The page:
Persistence Pays in Late Season Turkey Hunt with Video

“Energy and persistence conquer all things” Benjamin Franklin.

Turkey Down with Signed Jim Moss Ring Zone call
Turkey Down with Signed Jim Moss Ring Zone call
Glen Wunderlich
Glen Wunderlich

Lansing, Michigan – -( When it comes to hunting, I call it paying dues and this turkey hunting season was going to require a heavy dose of stick-to-itiveness. For me, it’s nothing new.

My highly anticipated opening day was cancelled at 9am, when a high-wheeled sprayer rig roared through the winter wheat field I had chosen to hunt. I could have left my blind and called it a day, but even against the questionable odds of success, I persisted in a chair blind for 10 hours before admitting temporary defeat.

The following day in the same blind location, three toms were not buying what I was selling and safely slipped away. The excitement of the close call enticed me into a return visit the following day.

But, when a logger and a pair of draft horses interrupted the session at 7am, it was time to relocate. With the Looking Glass River running through the property, I’d move my hideout to the opposite side of the waterway, thus providing the perfect, natural division between commotion and solitude.

However, by the time I had gathered my senses and gear and returned to establish a new stand, the log-dragging operation beat me to the opposite side of the river. It was time for a talk.

The young loggers more than had their hands full, as I watched two inexperienced one-ton animals fighting their handlers. Over and over, the animals backed up to a log, while a horseman/logger attempted to set the huge tongs into a log, only to hang on helplessly, as the animals bolted away log-less dragging them along.

To complicate matters, mosquitos were fighting the men, too. I gave them some mosquito repellant and learned of their plan to finish that day.

Heartened by the news, I set up my surveillance PlotWatcher camera to learn if there were any birds on this side of the river. Reviewing the recorded action days later on the computer screen, a lone gobbler could be seen strutting his stuff in the early morning hours.

Inexplicably, many of the massive logs remained in the field, contrary to what I had been told. Obviously, the loggers were not able to get their horses to cooperate and had given up long before completing their work.

My friend, Joe, and I set up a larger blind so that we could hunt as a team on the weekend. Before our morning together had come to an end, I worked a vocal gobbler for some time, but I couldn’t coax him from the security of the forest.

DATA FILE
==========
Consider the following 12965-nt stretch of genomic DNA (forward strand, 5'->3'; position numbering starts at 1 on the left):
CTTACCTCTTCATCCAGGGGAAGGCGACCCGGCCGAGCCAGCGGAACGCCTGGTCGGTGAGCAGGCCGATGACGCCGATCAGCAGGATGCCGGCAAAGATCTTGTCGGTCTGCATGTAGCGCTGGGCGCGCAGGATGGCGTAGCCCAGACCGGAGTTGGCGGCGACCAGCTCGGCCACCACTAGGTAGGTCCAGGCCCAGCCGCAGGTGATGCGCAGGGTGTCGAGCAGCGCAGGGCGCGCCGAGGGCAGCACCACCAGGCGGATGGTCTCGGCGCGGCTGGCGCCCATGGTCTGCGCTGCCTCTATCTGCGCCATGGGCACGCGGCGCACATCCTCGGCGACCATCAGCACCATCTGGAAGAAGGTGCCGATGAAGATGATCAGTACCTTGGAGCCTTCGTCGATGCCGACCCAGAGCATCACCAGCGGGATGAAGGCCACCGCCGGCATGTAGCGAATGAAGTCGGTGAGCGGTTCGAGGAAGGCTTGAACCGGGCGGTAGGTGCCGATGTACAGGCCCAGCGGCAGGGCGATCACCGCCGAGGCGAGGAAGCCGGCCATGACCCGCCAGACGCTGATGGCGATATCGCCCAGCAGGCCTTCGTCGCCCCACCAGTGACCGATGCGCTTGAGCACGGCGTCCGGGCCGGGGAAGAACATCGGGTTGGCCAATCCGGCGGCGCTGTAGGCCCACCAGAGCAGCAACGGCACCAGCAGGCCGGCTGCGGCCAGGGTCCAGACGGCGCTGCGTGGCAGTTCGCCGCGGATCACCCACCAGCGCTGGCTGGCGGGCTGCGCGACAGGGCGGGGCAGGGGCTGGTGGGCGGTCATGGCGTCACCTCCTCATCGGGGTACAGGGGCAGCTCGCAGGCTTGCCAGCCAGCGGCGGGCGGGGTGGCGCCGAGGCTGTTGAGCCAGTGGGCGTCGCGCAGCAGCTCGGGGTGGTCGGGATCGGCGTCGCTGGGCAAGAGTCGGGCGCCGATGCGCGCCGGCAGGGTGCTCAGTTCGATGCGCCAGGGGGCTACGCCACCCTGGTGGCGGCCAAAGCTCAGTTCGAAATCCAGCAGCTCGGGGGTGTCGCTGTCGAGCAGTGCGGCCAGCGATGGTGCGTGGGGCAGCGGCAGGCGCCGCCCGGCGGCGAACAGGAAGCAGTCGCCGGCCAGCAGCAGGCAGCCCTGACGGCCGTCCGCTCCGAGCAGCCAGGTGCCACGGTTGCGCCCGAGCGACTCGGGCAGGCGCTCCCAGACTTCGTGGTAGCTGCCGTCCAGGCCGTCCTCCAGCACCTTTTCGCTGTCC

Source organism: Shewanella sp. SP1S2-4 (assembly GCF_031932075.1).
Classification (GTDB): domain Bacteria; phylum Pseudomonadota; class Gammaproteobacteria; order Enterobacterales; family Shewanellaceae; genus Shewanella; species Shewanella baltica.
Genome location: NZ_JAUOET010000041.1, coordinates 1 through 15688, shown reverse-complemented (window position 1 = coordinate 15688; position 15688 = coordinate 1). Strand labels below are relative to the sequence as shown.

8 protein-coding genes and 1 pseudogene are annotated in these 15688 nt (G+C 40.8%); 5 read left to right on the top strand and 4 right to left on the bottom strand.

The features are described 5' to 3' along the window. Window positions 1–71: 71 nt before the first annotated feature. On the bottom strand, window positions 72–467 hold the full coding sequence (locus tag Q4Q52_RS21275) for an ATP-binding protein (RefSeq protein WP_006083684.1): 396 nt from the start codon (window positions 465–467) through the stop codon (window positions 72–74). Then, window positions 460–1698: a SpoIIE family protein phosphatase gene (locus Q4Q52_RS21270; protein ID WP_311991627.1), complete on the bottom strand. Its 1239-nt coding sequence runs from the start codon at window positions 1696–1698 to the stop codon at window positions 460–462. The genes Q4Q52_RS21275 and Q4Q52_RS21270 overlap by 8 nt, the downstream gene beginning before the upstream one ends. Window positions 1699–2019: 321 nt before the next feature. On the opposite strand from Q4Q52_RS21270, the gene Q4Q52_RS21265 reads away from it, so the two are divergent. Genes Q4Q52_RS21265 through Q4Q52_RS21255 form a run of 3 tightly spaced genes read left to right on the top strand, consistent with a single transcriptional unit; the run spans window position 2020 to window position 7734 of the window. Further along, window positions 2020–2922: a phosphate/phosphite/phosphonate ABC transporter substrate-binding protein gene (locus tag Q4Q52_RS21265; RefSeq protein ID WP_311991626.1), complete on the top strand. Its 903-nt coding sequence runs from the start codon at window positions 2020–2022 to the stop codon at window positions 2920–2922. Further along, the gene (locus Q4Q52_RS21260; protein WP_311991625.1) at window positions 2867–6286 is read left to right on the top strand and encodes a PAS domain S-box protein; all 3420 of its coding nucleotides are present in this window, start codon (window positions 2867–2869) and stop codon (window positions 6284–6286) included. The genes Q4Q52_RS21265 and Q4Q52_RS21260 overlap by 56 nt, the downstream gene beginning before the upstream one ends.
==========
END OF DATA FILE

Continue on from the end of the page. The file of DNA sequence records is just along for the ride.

Days later, the loggers then demonstrated their own persistence and returned to finish the job. Well, almost. The camera showed one huge maple log remaining at the end of the day – the day before my next planned hunt.

Would the loggers be back in prime time the following day? Heck, would the woods ever settle down? There’d be only one way to find out.

I could only hope I’d get another chance. At 6:25 am, a bold tom gobbled from the forest floor, as I dished out some soft talk via my favorite call: A Ring Zone slate call given to me by the inventor, Jim Moss.

He was close enough to hear my muted purrs and gobbled his way closer to fate. At last, the call was set down in exchange for my Browning Silver in 3 ½” 12 gauge. My lone hen decoy was placed purposely in front of the massive log left 30 yards in front of me in an effort to direct a tom to the shooting side.

The bearded turkey entered the field and appeared to be on a mission away from my decoy and before it could stroll out of range, at 36 yards a load of 2 ¼ oz. of number 6 shot made persistence pay off.

The two year-old turkey sported small spurs and a 10 7/16” beard.

Long after I’ve enjoyed the last of a wild turkey dinner, however, this bird will be a reminder of Ben Franklin’s wisdom.

About Glen Wunderlich
Charter Member Professional Outdoor Media Association (POMA). Outdoor writer and columnist for The Argus-Press ( and blog site at  Member National Rifle Association (NRA), Michigan United Conservation Clubs (MUCC), member U.S. Sportsmen’s Alliance (USSA), Quality Deer Management Association (QDMA), Commemorative Bucks of Michigan (CBM). Adjutant of Perry, Michigan Sons of Amvets Post 4064 and Chairman Perry (MI) Youth Hunt Extravaganza, a sanctioned event of Perry Sons of Amvets held the fourth weekend of September each year.